A Swedish national with an extensive experience in government and aerospace, Catrin Mattsson will lead IATA's Nordic & Baltic office based in Stockholm, Sweden.
We met with Catrin during her introductory visit to IATA's Europe Region office in Madrid, Spain where she kindly took some time in her already extremely busy schedule to answer a few questions on a wide array of topics ranging from her past experience, her stance on sustainability to what she foresees for the Nordic & Baltic in the short and long terms.
Catrin, welcome aboard! Tell us a bit more about your professional background and what you will bring to IATA from your previous experience?
My professional background includes holding senior positions in both government and the Aerospace Industries in Sweden. I will now focus on hitting the ground running in my new position at IATA where new perspectives, organizational issues and learning acronyms are among the first challenges I will face!
Thanks to my prior experiences, one of the strongest assets I will bring to this new Area Manager position is the ability to lead solid advocacy efforts through communication and collaboration between the public and private sector. This is something I consider to be crucial in promoting our agenda in the Nordic & Baltic countries. I truly value cooperation, a key for success, and look forward to partnering with IATA colleagues from across our various offices to ensure aviation continues delivering benefits to the region.
Having worked on the other side of the business (government), what are your expectations?
Increasing mutual understanding between the industry and governments is crucial. To be relevant, we need to understand the political agenda and the political organization to address our industry's issues in the right way, at the right time and with the right people.
You are starting your new position at a very interesting time for the industry, with growth and sustainability at the top of the agenda. What do you plan to do in your Nordic & Baltic cluster with regards to these two priorities?
It is indeed an exciting time. Sustainability is really at the top of the public and political agenda in our region. We must ensure that we are relevant in that debate, and in partnering with the industry, other relevant stakeholders and governments to promote the development of policies, methods, technologies, services, solutions and fuels that can reduce the greenhouse gas footprint, all the while enabling the industry to grow… in a sustainable manner.
The debate on flying more responsibly or even not flying at all with the flygskam (flight shaming) movement that originated in your cluster is now spreading among the general public. What do you think the industry should do to address this particular concern?
We need to go after the emissions, not the passengers.
Unfortunately, the perception on flying has, at least in our region, become associated to global warming. Since that image is highly unbalanced, many people tend to believe that emissions from the airline industry are much higher than what they are in reality. Therefore, providing a factual, accurate, and basically full picture of the airline industry with its actions and commitments to governments and the general public is essential. As is complementing this with a variety of concrete actions designed to make the industry more sustainable, more eco-efficient and to reduce our overall environmental footprint. Last but not least, to solve this unbalanced vision of aviation, we also need to highlight and promote all the values and positive impact that aviation brings.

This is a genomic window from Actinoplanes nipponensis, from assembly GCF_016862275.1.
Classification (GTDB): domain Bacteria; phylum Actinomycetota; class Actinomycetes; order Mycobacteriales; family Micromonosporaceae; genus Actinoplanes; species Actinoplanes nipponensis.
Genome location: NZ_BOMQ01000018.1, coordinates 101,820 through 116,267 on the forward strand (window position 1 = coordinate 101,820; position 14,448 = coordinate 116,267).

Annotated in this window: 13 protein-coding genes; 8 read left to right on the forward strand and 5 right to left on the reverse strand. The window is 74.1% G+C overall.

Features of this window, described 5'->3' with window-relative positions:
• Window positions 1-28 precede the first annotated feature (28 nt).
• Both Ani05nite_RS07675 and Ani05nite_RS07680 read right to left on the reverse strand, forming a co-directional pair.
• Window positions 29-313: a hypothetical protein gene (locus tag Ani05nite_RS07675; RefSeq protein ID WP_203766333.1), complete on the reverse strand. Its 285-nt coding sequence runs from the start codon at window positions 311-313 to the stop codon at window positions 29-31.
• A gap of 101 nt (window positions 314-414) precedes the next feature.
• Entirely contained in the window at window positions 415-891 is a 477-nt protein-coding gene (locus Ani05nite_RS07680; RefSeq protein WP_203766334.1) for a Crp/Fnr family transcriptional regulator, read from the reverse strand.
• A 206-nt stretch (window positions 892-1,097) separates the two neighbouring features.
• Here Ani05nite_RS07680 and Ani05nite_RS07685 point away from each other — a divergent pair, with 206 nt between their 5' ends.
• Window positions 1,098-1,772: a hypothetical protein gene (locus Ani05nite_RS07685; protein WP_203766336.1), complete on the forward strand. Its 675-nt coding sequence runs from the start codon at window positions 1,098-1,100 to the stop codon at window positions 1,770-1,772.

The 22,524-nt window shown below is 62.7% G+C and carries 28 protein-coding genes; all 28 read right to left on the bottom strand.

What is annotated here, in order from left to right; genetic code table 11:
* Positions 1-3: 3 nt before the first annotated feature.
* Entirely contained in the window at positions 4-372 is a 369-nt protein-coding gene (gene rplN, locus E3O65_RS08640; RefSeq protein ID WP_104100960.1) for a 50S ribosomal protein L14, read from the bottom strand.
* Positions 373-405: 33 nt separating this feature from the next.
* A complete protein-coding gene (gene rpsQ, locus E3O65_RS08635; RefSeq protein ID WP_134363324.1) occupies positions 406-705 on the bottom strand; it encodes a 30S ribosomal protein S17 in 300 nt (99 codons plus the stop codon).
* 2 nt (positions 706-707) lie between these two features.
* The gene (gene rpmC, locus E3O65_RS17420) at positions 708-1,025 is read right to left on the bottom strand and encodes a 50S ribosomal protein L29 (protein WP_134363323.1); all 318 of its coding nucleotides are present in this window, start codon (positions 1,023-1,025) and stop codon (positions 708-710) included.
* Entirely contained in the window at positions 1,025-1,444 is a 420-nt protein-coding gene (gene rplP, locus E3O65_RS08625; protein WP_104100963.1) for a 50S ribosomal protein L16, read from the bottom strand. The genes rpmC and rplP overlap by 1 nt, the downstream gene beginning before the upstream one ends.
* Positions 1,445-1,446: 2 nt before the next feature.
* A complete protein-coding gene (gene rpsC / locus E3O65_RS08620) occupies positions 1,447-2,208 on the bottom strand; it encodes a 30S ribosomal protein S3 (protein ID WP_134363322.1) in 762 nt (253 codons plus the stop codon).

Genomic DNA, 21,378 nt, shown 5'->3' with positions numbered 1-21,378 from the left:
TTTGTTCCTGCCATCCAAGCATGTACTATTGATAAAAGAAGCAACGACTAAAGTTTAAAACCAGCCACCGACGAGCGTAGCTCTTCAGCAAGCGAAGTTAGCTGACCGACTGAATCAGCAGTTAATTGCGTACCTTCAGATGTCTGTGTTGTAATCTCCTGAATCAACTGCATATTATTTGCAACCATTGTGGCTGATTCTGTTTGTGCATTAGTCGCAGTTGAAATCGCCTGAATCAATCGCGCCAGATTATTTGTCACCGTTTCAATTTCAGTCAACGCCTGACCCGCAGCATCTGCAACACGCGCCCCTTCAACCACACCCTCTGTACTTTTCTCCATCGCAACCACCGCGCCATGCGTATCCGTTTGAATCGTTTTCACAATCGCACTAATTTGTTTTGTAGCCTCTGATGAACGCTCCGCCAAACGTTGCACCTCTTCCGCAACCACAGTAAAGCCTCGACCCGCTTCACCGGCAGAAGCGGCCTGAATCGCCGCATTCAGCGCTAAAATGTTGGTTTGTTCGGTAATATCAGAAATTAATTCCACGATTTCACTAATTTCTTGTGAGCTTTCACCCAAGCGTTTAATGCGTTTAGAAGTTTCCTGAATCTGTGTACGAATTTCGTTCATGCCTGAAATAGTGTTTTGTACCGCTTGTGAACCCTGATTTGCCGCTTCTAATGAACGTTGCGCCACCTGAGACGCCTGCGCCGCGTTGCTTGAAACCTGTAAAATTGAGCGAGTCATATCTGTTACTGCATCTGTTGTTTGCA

With Nordic & Baltic at the avant-garde of environment protection, what lessons can be learned for other parts of our vast and diverse European Region?
Sustainability is increasingly moving up on the agenda in many countries across Europe. I think it is wise to address this topic and related subtopics as early as possible. We need to enhance aviation's visibility in the media and become more pro-active by proposing actions to boost sustainability and competitiveness.
One of the main advantages of IATA's truly global DNA and worldwide presence resides in the opportunity to share best practices from different areas and regions. The Nordic & Baltic team is always open to exchanging ideas, knowledge and experience with others, regardless of their location. This approach could serve as a positive solution to address an issue such as sustainability. The latter will inevitably top the list of priorities in places where, for various reasons, it is not yet among an area of concern.
How do you see the Nordic & Baltic market evolving in the coming years?
The last year has been a bit shaky. Several airlines are certainly experiencing an increase in pressure and potentially a decrease in traffic. It might still be early to draw some conclusions and further analysis is needed, but several aspects need to be considered such as flight shaming, currency differences, fiscal issues, business conditions and the overall economy including trade wars.
Predicting the future is difficult, but I see potential for growth. The Nordic & Baltic market has the opportunity to lead the way in addressing aviation sustainability, something that might be regarded as a competitive strength in the not so distant future.
Catrin Mattsson (right) hosts her first meeting at IATA’s Europe Region office in Madrid, welcoming a Nordic delegation comprising colleagues from Finnair, Icelandair, the Confederation of Danish Industry and the Federation of Norwegian Aviation Industries to discuss the key air transport issues in the region (particularly environment), align industry positions and agree on joint actions.